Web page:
Monday, June 25, 2018

Stakeholder Soapbox: Organized Markets for the Future

By Rob Gramlich

As soon as new commissioners are seated at FERC, they will have fundamental and controversial market design questions to resolve.

mandatory capacity obligations FERC technical conference


Some of those questions will be decided in states in terms of the benefits of those policies to those states, and some will be decided by courts in terms of their legality. For their part, the new commissioners will need to choose sides in the never-ending supplier vs. customer debate on capacity obligations and markets.

Or will they?

The Great Divide

The FERC technical conference on potential conflicts between state policy and RTOs/ISOs on May 1 and 2 revealed the same splits as in 2013 and previous commission reviews of capacity markets. Suppliers believe prices should be higher to attract and retain needed resources, while wholesale customers believe capacity markets fail to serve their needs. The main outcome of the 2013 review, which was to improve price formation, has helped a little, and more can still be done there to reflect scarcity in prices.

Carbon pricing was endorsed by many participants as the best economic policy solution for current market challenges, but that doesn’t seem to be a silver bullet either, as putting it in FERC-jurisdictional tariffs was not widely embraced by states. Searching for a third way, ISO-NE and PJM introduced proposals to raise capacity market prices. But explicitly discriminating between supply sources in terms of eligibility and pricing based on someone’s determination of what is “subsidized” and by how much seems hardly like a way to reduce litigation. The higher capacity prices will also lead to further unneeded entry on top of today’s generation surplus that customers will not be happy about paying for.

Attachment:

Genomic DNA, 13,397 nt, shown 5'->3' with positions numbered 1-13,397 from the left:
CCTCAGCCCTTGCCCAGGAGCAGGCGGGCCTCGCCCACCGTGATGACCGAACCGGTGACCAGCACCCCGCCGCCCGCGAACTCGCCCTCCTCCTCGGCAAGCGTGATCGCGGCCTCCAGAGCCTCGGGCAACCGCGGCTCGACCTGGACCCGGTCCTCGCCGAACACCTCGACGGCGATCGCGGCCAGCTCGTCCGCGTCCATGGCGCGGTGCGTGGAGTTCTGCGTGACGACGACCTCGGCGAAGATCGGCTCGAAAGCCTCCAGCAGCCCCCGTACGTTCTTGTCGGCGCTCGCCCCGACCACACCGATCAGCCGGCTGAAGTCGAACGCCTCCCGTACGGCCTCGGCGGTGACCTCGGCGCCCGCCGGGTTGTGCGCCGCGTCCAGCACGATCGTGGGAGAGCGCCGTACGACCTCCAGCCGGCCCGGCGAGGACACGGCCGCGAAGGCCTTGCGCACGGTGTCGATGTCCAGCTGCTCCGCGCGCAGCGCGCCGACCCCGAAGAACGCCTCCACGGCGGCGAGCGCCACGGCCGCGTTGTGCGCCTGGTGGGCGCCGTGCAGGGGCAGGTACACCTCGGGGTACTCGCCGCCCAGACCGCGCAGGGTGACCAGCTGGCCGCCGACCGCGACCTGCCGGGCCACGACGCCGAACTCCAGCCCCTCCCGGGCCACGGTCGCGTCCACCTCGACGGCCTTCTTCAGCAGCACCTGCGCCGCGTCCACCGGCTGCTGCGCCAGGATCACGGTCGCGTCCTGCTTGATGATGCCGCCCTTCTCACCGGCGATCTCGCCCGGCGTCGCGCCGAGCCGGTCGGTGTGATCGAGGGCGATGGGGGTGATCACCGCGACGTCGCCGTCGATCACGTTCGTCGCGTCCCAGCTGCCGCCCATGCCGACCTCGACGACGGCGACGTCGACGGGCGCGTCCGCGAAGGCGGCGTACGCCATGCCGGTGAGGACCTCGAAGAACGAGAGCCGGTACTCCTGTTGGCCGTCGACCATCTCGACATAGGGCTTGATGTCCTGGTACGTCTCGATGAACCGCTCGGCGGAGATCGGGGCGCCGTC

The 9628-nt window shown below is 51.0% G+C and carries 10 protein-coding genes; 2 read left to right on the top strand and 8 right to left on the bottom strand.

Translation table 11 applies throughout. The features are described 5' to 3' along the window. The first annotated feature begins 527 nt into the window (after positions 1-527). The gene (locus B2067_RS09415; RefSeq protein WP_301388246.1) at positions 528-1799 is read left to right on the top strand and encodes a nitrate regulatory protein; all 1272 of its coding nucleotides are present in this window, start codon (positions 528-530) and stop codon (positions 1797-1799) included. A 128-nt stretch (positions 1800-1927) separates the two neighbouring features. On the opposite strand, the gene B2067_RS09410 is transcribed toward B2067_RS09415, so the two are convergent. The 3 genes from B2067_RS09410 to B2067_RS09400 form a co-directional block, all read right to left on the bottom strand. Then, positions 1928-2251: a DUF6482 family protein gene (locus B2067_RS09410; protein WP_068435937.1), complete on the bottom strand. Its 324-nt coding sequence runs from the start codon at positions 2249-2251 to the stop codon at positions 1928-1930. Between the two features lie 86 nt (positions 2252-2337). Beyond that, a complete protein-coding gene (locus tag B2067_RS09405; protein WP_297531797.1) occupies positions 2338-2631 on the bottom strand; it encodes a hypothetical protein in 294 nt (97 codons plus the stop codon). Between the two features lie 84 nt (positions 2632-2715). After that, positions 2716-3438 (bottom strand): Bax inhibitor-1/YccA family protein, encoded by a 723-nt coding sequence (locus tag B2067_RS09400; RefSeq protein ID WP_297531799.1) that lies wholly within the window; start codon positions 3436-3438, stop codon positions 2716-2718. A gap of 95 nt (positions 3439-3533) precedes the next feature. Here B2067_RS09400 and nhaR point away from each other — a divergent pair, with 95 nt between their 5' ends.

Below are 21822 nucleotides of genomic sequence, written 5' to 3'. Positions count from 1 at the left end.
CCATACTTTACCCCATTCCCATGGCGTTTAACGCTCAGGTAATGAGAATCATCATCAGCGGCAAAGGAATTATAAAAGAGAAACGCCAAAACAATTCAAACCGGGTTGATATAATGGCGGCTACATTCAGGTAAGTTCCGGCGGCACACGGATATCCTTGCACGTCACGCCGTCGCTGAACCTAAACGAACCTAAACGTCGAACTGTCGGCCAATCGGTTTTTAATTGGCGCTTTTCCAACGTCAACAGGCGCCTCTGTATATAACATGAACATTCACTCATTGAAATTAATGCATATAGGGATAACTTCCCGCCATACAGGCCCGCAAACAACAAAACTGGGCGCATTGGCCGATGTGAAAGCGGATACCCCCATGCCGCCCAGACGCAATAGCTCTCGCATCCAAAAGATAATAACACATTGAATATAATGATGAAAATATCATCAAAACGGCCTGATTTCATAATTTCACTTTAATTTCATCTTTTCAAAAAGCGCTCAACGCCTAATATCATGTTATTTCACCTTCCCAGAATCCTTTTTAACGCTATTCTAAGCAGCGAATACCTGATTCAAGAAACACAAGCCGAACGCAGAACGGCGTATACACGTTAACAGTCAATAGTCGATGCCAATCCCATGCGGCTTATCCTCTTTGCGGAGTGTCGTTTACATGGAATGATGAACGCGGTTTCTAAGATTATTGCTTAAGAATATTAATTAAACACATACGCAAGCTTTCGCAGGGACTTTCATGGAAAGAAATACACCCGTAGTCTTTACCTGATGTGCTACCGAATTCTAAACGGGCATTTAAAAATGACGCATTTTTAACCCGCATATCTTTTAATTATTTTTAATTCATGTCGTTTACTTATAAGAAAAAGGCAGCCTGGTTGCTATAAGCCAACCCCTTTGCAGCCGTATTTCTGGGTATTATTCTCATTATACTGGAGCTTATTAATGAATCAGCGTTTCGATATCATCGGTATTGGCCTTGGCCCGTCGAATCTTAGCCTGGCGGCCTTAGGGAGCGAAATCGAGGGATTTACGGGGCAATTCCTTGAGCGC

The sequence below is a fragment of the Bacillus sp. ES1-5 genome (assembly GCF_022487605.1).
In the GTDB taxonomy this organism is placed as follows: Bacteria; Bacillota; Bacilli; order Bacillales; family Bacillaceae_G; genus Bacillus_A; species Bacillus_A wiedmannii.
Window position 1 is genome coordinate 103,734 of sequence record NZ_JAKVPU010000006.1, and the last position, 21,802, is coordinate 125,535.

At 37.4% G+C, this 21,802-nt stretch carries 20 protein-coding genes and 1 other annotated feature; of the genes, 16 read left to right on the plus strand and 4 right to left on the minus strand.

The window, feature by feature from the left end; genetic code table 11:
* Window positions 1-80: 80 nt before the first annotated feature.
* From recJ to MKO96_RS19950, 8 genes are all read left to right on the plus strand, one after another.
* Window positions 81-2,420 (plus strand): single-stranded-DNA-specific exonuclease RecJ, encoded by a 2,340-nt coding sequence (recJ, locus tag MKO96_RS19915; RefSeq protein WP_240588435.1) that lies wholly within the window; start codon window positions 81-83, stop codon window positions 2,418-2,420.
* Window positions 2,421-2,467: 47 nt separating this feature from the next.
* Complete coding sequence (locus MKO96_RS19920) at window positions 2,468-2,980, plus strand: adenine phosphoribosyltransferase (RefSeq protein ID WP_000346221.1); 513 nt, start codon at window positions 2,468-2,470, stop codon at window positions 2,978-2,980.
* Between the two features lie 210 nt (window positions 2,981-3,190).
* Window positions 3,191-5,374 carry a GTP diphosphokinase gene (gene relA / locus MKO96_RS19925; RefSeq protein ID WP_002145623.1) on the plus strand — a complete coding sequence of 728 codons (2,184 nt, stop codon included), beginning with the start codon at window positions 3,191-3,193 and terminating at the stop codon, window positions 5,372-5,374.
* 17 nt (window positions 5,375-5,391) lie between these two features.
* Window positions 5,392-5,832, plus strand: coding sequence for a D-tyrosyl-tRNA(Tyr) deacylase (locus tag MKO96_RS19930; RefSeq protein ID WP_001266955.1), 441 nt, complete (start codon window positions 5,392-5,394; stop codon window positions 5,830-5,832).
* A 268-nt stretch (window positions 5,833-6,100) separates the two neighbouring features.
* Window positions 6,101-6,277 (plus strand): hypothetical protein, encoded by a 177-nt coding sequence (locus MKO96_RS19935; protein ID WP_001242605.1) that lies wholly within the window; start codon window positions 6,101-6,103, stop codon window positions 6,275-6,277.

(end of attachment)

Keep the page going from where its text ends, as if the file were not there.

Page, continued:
So this customer-supplier divide remains. And PJM’s recent Capacity Performance changes, now in litigation, created more capacity market enemies by preventing renewable energy resources from selling their capacity value. No wonder there was so much frustration at the conference.

What if we re-evaluate the fundamental objectives of capacity obligations? Do some of the debates become moot?

Mandatory Capacity Obligations No Longer Necessary?

When FERC reluctantly accepted mandatory capacity obligations on load-serving entities in the early 2000s, it was for three reasons that may no longer exist: 1) “resources take years to develop,” 2) “spot prices that are subject to mitigation measures may not produce an adequate level of … investment” and 3) “regional resources are made available to all regional load-serving entities” with no ability to curtail those customers who failed to procure enough.[1]

Point 1 is no longer true, with demand response and batteries now able to enter markets and provide peak energy within six months. Point 2 can be fixed with scarcity pricing and raising offer caps. Point 3 may not be true any longer either, with improvements in metering, control and scarcity pricing. So maybe capacity markets are only fighting the last battle and failing to solve future challenges.